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Unexpectedly high volumes of VOIP calls over historically quiet festive season

Cape Town, 13 Dec 2016
Read time 3min 30sec

While the telecommunications industry prepares itself for the annual slowdown and for a select lucky few a shutdown, another group wait in anticipation for their opportunity to capitalise on vacant offices, unmonitored PBXs and susceptible VOIP providers. The guilty parties may not always fit a single profile and sometimes the culprit causing the high telephone damage may be sitting right under your nose.

The outsider

Leave your home unoccupied for long enough and criminals will make an attempt to break in and the same can be said about your PBX.

Hacking is usually easy and possible because the victims are generally oblivious of the potential threats and the PBXs are not properly secured. Calls are placed and routed via the PBX and, in the majority of cases the business owners only become aware of the problem when it's too late.

Common configuration mistakes inVOIP securitythat can increase the risk of PBX hacking:

* Weak user authentication and access control.
* Inadequate use of encryption.
* Unauthorised access: Would you open your door to stranger? Why would you allow unauthorised access to your PBX?
* Default Passwords: One of the largest contributing factors in PBX hacking. Default passwords can be found online in the relevant PBX user manuals etc.

The familiar face

Your PBX doesn't always have to be compromised for your telephone to suddenly sky rocket. Staff members left to work during the quiet period have been found guilty of telephone misuse. Employees suddenly have the urge to call everyone and anyone, anywhere around the world to make time in the day go by faster. Premium numbers, competition numbers and anything that can be dialled successfully is called. Nothing is off limits because it's "free".

The call costs rapidly begin to add up and after a few days of abuse, the owner is in for a bad festive surprise.

Finding the culprits can sometimes be easy by simply using the data on the PBX but if the users were sneaky they would use someone else's extension. If your service provider didn't suggest implementing a pin code system or you opted not to make use of pin codes, finding the guilty party may require a bit of unnecessary work.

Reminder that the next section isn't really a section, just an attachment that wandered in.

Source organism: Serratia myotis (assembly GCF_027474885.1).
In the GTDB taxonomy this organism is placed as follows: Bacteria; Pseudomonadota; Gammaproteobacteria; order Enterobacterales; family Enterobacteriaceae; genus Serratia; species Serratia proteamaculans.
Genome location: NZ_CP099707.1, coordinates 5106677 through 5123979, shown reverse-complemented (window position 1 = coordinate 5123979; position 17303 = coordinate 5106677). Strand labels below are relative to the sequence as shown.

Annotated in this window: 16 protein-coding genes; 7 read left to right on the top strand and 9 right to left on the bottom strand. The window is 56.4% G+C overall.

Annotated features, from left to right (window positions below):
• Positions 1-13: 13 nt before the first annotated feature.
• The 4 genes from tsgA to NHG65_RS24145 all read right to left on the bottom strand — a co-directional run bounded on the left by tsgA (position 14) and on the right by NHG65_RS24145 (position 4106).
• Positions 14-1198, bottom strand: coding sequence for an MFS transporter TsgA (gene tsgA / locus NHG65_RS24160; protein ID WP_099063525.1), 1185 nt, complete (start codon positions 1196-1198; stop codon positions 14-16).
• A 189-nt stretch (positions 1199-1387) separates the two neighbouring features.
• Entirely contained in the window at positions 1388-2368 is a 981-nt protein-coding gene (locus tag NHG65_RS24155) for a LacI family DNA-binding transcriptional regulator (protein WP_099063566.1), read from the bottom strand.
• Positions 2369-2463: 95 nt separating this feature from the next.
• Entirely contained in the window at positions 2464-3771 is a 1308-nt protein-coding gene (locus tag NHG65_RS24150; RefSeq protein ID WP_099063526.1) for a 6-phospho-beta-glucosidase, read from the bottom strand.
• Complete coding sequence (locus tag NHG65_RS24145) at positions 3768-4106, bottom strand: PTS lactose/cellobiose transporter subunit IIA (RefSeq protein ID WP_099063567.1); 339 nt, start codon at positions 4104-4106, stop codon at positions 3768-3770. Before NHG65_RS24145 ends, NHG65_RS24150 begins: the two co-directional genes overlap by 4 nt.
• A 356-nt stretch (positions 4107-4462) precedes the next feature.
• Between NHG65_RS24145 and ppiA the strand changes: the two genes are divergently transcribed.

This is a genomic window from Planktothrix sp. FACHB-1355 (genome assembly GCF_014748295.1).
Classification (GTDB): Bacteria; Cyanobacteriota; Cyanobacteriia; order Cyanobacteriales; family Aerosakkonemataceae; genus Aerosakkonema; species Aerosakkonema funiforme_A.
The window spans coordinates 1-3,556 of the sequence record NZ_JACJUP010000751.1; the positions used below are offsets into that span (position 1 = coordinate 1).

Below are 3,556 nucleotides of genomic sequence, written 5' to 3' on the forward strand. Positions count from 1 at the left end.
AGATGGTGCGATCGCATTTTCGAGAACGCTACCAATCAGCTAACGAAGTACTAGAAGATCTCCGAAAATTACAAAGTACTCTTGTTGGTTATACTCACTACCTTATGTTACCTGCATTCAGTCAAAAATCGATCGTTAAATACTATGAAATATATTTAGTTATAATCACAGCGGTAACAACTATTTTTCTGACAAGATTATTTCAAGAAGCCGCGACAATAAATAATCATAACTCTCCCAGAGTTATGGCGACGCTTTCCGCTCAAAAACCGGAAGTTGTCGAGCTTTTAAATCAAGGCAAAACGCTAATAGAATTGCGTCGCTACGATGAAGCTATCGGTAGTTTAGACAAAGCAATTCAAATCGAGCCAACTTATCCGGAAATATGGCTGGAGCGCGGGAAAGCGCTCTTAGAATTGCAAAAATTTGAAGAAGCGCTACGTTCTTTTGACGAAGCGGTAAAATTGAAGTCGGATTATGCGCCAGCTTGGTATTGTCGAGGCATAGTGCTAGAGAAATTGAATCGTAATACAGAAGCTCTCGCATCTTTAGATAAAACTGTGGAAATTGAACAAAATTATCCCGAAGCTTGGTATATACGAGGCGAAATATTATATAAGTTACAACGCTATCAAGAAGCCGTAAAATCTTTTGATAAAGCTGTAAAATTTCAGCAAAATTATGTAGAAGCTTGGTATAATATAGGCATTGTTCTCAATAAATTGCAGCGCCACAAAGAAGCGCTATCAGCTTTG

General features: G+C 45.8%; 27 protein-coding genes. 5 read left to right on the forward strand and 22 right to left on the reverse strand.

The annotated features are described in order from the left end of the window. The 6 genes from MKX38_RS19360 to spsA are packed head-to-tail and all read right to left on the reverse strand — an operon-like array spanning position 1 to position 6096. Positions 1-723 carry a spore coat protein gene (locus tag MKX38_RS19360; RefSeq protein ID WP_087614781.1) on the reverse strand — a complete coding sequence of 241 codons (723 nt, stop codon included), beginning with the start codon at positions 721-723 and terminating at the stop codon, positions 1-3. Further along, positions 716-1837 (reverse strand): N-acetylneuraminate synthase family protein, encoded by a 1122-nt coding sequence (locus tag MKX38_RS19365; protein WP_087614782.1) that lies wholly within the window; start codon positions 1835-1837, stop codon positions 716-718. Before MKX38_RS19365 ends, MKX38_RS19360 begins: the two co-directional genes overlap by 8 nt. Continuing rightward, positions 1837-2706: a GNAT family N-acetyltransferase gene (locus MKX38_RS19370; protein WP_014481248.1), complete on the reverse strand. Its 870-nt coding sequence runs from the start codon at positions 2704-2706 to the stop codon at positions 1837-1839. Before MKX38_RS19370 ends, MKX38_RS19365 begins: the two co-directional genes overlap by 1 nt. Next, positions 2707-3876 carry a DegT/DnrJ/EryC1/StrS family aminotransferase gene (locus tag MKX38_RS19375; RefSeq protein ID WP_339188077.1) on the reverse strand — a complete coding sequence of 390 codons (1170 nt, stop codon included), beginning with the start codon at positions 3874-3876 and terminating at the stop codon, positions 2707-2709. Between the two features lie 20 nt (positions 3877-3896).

Common overlooked options to prevent in-house abuse:

* Implementation of Pin codes.
* Setting call limits per user.
* Unless your clients are outside of South Africa Block international calls.
* Remind the users that usage will be monitored.

The wolf in sheep's clothing

Shell companies

These companies have no operations and their sole purpose is to persuade Service Providers to offer VOIP services on credit. If successful, they will max out the account as fast as possible. The abuse again is typically done over weekends or public holidays so that the providers are less likely to notice.

When the invoice is eventually submitted the scam artists use a variety of delay tactics, from fake payment confirmations to small payments to persuade the provider to not cut off the service

Subscription fraud

The use of service with no intent to pay. Often this type of fraud is associated with other crimes, such as identity theft. The true impact of subscription fraud often goes unrecognised because providers categorise it as bad debt.

Fraudsters gain access to a service in one of three ways:

* Identity theft (Using the identity of another person).
* Using false details.
* Using valid details, but disappearing without paying.

Wanatel would like to remind all VOIP providers, Resellers, installers and clients to remain vigilant all year round. There is no such thing as being too secure. Fraudsters are constantly on the lookout for opportunities. Do not let your guard down because if you do your telephone bill will go up.

Editorial contacts
Wanatel Riaan Pietersen (+27) 21 200 0400
See also